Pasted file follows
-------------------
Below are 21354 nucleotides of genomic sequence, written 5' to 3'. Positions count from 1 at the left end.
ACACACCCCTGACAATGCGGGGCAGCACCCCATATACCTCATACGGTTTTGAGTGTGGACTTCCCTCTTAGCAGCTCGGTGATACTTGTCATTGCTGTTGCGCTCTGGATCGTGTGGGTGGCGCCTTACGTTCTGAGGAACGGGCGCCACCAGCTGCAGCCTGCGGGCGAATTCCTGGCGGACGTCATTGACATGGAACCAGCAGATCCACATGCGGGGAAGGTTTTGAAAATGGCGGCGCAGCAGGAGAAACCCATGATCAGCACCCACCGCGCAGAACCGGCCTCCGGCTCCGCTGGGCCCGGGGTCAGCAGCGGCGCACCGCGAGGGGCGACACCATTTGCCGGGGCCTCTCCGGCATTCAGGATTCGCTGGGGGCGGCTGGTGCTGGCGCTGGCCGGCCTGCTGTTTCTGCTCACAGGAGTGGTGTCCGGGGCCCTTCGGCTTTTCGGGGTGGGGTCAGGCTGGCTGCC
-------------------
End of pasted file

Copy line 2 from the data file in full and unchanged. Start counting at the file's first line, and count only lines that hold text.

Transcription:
ACACACCCCTGACAATGCGGGGCAGCACCCCATATACCTCATACGGTTTTGAGTGTGGACTTCCCTCTTAGCAGCTCGGTGATACTTGTCATTGCTGTTGCGCTCTGGATCGTGTGGGTGGCGCCTTACGTTCTGAGGAACGGGCGCCACCAGCTGCAGCCTGCGGGCGAATTCCTGGCGGACGTCATTGACATGGAACCAGCAGATCCACATGCGGGGAAGGTTTTGAAAATGGCGGCGCAGCAGGAGAAACCCATGATCAGCACCCACCGCGCAGAACCGGCCTCCGGCTCCGCTGGGCCCGGGGTCAGCAGCGGCGCACCGCGAGGGGCGACACCATTTGCCGGGGCCTCTCCGGCATTCAGGATTCGCTGGGGGCGGCTGGTGCTGGCGCTGGCCGGCCTGCTGTTTCTGCTCACAGGAGTGGTGTCCGGGGCCCTTCGGCTTTTCGGGGTGGGGTCAGGCTGGCTGCC